Few things are more ironic than the death of director Stanley Donen on the eve of the weekend on which the Academy Awards telecast came close to omitting the prizes for cinematography, editing, makeup and live-action short film.
Of course, Donen, who was 94, was not a cinematographer, editor, make-up man or maker of short films, but he was the recipient of an honorary Oscar – the live presentation of which has been absent from the telecast since 2010.
In 1998, however, Donen – a native of South Carolina – was given his prize on live TV. You probably remember it: Martin Scorsese emerged from the wings of the stage to tell the audience “a story with a happy ending”: Scorsese spoke of a boy bewitched by movie musicals who, through sheer force of will, made a career for himself as a choreographer, first on Broadway and then in Hollywood.
The highlight reel consisted of clips from one Donen classic after another, including Singin’ in the Rain (1952), Funny Face (1957), Charade (1963) and Two for the Road (1967). Then Donen – a balding, bespectacled man who called to mind an accountant – gave an unexpectedly rousing speech, gamely acknowledging the assorted actors, writers and composers with whom he had worked and gracefully tap-tap-tapping his shoes to the tune of Cheek to Cheek.
Stanley Donen Receives an Honorary Award: 1997 Oscars
Since honorary Oscars are now dispensed during an untelevised ceremony, need I mention that Donen’s speech, if given today, would go largely unseen? As Slate writer Matthew Dessem pointed out on the news of Donen’s death: “If Stanley Donen received his lifetime achievement award this year, the Oscars audience would only know about it from a brief clip from the Governors Awards.” Put another way, old-timers like Donen cannot surprise us if they are denied a stage.
Yet Dessem got one big thing wrong in his appraisal of Donen’s speech: he describes the director’s tribute to his collaborators as a rebuke of auteurism. In fact, the opposite is true. Yes, Donen singled out the likes of Cary Grant, Audrey Hepburn, Fred Astaire and Gene Kelly, but he did so not as an emissary of the Golden Age. Instead, he sounded like the same star-struck boy described by Scorsese. For starters, Donen was younger than many of his colleagues: among directors who made specialties of musicals, Vincente Minnelli was born in 1903, Charles Walters in 1911 and George Sidney in 1916.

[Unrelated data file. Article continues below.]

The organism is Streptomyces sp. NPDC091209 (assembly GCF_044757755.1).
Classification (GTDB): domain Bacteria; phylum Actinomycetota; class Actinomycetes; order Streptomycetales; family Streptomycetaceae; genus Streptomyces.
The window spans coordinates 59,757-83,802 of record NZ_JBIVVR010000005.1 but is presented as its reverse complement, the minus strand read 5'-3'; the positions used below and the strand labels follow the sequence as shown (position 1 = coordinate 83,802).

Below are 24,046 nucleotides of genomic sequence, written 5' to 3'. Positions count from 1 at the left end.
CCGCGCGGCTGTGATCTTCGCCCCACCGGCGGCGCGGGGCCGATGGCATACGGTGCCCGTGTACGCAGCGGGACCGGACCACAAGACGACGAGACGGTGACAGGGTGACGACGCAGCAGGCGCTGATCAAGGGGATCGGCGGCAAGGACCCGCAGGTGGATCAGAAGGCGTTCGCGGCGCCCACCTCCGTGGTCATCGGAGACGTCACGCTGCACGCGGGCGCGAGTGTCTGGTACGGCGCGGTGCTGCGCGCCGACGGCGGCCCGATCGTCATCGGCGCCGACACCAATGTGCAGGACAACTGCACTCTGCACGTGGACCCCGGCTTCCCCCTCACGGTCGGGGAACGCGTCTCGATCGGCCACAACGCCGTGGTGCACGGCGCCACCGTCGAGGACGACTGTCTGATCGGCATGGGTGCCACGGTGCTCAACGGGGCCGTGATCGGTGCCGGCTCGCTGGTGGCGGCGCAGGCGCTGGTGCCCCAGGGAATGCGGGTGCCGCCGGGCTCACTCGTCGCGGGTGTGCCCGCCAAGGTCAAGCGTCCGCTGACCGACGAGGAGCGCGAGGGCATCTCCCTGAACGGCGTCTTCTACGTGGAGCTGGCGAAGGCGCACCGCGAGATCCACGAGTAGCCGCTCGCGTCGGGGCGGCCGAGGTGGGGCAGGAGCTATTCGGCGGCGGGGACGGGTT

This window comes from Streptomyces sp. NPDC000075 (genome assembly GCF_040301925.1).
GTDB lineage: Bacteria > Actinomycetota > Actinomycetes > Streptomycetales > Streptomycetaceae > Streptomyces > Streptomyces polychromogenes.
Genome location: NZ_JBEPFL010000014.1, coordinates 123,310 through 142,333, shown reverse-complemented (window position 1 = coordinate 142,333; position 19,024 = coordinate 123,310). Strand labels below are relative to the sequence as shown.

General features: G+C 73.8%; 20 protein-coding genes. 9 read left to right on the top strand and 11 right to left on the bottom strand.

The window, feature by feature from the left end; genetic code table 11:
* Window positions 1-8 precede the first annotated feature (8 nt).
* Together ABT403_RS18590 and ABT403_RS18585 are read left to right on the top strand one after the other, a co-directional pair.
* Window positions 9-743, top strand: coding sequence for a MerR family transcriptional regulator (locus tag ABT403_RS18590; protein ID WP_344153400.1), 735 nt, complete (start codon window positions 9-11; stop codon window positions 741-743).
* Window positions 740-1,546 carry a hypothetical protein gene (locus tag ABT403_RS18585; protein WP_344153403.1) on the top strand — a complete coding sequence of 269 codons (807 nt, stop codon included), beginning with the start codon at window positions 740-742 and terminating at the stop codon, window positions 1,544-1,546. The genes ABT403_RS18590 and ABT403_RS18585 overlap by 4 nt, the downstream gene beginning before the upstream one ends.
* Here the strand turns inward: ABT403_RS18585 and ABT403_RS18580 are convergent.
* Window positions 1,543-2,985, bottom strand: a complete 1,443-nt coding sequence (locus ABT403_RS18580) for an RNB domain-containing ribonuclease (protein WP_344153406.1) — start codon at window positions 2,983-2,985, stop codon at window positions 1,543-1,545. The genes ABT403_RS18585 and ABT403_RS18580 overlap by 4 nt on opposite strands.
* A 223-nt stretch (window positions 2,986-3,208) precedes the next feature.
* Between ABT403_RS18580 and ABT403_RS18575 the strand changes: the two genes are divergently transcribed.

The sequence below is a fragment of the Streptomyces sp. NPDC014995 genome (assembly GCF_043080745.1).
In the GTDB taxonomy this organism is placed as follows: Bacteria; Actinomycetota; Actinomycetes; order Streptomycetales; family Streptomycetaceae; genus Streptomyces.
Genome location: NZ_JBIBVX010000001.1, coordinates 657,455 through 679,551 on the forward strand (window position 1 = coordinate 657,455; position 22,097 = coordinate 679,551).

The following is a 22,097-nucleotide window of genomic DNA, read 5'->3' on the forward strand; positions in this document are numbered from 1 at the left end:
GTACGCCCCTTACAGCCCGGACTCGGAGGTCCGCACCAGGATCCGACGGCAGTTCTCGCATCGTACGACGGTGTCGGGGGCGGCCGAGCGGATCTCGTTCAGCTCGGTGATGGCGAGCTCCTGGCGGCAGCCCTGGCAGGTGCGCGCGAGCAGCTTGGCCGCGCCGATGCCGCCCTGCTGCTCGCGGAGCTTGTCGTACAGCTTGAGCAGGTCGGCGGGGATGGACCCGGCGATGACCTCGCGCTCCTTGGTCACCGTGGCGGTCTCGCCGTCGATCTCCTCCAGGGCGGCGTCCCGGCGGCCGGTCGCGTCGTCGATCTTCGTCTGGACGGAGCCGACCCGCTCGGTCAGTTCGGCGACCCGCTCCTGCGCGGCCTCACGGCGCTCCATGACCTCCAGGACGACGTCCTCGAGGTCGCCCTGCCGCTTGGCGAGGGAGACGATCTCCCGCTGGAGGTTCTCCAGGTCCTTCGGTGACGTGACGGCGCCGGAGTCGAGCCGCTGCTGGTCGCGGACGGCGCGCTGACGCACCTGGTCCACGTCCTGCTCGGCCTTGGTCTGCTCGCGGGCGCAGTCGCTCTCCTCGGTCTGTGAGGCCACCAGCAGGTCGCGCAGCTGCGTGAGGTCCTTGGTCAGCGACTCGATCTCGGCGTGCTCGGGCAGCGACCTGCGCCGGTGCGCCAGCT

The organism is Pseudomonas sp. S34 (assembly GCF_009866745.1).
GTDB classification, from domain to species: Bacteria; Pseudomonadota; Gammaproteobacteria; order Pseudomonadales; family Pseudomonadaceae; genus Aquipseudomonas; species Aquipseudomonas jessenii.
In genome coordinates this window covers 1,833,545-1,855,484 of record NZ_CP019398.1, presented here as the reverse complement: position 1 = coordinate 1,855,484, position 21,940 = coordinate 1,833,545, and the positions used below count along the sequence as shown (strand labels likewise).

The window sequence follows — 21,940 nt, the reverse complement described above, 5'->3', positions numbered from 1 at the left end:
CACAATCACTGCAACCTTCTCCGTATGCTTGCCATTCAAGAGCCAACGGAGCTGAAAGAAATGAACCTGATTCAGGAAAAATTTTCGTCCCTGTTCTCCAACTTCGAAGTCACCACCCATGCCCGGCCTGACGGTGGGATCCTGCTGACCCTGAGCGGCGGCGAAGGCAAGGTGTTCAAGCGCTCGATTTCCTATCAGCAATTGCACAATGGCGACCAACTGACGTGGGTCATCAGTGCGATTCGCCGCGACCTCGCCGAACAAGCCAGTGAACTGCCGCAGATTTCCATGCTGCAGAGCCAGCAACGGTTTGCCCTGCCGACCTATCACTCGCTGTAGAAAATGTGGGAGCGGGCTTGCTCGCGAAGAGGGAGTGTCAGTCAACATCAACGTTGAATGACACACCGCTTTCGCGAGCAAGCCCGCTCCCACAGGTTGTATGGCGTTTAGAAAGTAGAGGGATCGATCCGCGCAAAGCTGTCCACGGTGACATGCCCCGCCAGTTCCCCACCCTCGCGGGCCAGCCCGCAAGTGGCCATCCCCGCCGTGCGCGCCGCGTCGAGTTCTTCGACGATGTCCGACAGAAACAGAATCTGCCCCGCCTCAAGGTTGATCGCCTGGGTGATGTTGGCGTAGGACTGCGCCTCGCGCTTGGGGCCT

Donen’s films, then, have a touch of self-consciousness – like a photograph of a photograph, they are a generation removed from the genuine article. Consider the way Fred Astaire comments on the action of the final scene in Royal Wedding (1951), when – having just gotten married inside a church – he steps outside, sees the crowds that have turned out for an actual royal wedding, and jokes: “They didn’t have to go to all this trouble. A small wedding would have been all right!” In Charade, too, Cary Grant and Audrey Hepburn behave as though they might be aware of a man called Alfred Hitchcock, and that the plot they find themselves wrapped up in could be material for one of his movies. Hmm…
In this way, Donen was a precursor to Peter Bogdanovich: both borrowed the infrastructure of classic movies and provided a much-needed spit and polish. Donen, like Bogdanovich, was making something akin to fan art. When Jean Negulesco directed Fred Astaire in Daddy Long Legs (1955), he was directing a contemporary; when Donen directed Astaire in Royal Wedding and Funny Face, he was sitting at the feet of a hero.
Donen also rejected the workman-like proficiency of old-guard directors. His films were brighter, breezier, faster and fleeter than theirs – as though, while watching Astaire as a kid, he imagined how he might use Astaire differently, and better, than, say, Mark Sandrich. Reviewing Movie Movie (1978), Dave Kehr observed: “Donen created an alternative to [Busby] Berkeley’s massive, impersonal production numbers, forging a new style out of intimate duets and outdoor ensemble work that breathed in the freedom of fresh air.”